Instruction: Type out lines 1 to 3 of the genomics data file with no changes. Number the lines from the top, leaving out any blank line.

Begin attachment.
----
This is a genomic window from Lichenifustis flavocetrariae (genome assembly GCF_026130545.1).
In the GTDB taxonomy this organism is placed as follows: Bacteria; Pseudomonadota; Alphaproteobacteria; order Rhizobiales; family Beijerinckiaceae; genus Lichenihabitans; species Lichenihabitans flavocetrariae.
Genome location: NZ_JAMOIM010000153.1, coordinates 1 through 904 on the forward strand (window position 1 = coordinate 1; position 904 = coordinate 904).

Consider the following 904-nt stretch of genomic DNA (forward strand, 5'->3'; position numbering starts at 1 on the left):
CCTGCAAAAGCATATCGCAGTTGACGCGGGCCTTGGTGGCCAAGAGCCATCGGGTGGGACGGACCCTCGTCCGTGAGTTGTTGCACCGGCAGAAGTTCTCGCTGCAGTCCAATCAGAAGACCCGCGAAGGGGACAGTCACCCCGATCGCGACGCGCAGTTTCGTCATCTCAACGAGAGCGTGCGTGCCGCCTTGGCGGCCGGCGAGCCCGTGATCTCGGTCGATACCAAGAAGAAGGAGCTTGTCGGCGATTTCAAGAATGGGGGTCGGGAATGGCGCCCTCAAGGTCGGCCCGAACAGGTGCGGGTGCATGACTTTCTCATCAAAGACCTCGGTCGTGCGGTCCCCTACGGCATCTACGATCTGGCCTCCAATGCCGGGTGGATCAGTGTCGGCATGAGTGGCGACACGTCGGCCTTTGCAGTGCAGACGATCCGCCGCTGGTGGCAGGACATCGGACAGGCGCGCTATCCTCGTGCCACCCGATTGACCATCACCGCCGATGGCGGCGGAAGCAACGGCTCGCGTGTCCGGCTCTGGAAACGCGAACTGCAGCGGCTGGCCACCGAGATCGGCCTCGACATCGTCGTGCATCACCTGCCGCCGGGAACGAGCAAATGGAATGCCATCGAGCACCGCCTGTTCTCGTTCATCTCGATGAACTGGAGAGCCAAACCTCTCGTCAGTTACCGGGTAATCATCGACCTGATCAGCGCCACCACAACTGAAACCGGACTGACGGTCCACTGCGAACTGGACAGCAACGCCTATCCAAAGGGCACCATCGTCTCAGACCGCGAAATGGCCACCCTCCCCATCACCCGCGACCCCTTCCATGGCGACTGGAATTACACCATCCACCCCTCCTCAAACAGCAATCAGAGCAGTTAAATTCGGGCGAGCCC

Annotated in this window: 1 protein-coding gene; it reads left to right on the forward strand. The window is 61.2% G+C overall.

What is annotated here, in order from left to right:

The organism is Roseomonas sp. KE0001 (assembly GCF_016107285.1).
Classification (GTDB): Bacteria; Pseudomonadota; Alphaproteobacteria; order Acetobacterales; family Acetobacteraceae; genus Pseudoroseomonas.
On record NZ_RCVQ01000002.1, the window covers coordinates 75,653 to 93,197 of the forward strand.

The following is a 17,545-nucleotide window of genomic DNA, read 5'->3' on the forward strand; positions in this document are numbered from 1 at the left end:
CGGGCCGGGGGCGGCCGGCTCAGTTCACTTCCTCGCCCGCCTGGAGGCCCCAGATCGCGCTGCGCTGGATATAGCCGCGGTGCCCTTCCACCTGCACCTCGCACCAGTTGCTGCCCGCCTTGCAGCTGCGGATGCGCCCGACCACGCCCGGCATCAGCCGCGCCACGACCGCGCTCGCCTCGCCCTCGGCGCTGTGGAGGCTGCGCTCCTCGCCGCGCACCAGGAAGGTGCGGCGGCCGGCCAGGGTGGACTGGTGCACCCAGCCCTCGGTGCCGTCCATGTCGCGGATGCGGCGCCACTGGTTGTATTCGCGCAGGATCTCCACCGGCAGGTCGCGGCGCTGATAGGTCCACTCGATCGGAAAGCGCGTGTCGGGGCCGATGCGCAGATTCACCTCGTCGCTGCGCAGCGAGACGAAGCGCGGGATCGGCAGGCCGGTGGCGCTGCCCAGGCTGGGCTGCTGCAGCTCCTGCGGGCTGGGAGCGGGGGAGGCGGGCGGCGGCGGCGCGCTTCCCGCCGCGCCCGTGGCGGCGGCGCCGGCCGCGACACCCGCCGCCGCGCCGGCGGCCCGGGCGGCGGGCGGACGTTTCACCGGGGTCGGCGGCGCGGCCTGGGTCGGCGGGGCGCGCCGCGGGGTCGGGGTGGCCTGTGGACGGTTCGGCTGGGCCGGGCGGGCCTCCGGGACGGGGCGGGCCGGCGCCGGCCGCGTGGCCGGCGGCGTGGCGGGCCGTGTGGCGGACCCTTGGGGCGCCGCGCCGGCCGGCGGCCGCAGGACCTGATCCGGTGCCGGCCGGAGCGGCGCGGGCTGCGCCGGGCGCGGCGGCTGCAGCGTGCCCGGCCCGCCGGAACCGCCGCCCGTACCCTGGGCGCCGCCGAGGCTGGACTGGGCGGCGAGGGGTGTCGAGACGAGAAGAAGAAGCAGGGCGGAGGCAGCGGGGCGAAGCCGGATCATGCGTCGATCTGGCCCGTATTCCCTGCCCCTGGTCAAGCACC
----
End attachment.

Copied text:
This is a genomic window from Lichenifustis flavocetrariae (genome assembly GCF_026130545.1).
In the GTDB taxonomy this organism is placed as follows: Bacteria; Pseudomonadota; Alphaproteobacteria; order Rhizobiales; family Beijerinckiaceae; genus Lichenihabitans; species Lichenihabitans flavocetrariae.
Genome location: NZ_JAMOIM010000153.1, coordinates 1 through 904 on the forward strand (window position 1 = coordinate 1; position 904 = coordinate 904).